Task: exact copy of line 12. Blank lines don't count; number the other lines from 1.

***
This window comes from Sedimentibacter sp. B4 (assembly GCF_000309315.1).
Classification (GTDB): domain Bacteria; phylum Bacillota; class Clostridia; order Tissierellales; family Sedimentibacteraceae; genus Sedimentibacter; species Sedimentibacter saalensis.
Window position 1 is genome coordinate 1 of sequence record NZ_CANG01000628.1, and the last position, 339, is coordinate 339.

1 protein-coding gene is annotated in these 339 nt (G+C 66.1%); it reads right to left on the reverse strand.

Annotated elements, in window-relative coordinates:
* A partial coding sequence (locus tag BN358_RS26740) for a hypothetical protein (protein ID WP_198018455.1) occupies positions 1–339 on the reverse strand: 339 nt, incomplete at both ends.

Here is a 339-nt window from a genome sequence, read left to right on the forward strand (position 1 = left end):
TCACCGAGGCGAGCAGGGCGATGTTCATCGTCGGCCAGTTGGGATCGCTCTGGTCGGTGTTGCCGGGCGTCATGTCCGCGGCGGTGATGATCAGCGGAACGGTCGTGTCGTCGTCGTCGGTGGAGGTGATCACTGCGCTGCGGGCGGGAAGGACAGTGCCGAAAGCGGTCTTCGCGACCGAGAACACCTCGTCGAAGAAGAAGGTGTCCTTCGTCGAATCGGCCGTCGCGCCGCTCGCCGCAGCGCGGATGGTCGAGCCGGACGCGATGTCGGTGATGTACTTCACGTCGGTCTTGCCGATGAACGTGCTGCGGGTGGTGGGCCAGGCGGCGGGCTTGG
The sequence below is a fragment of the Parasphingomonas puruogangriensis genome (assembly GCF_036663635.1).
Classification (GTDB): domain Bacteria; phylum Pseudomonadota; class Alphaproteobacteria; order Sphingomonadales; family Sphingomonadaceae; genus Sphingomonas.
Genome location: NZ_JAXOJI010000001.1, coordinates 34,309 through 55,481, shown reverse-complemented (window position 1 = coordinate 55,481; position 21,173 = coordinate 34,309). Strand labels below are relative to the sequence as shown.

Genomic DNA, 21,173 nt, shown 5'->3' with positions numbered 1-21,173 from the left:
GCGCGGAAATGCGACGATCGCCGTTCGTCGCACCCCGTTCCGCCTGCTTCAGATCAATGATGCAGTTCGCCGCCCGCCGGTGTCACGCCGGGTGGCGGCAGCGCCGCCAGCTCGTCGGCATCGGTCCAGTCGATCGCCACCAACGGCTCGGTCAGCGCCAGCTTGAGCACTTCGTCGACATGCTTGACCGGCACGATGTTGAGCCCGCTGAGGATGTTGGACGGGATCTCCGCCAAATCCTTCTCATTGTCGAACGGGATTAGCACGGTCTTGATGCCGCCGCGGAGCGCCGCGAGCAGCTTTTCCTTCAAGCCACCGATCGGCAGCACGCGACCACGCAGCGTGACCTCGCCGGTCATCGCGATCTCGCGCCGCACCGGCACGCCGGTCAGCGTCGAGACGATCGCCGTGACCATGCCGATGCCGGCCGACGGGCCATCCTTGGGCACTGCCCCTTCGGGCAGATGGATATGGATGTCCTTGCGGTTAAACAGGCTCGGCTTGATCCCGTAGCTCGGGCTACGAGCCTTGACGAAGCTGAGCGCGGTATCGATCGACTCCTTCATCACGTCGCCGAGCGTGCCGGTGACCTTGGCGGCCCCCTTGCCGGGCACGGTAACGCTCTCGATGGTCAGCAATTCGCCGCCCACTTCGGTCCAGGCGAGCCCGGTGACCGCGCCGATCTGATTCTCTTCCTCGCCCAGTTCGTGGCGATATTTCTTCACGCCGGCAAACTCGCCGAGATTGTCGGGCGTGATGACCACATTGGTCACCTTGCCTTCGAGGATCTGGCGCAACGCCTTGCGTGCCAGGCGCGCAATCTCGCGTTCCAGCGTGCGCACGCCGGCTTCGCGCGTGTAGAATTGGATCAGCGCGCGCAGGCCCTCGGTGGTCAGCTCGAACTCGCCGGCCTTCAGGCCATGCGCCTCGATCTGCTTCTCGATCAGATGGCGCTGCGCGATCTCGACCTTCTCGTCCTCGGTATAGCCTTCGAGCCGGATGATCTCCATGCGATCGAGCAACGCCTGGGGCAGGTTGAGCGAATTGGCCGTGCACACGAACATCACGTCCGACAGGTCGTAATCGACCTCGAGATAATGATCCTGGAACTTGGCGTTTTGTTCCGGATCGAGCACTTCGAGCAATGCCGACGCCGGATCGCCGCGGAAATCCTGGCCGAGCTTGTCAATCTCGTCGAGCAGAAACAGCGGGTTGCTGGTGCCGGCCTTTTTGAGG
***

Genomic DNA, 21,173 nt, shown 5'->3' with positions numbered 1-21,173 from the left: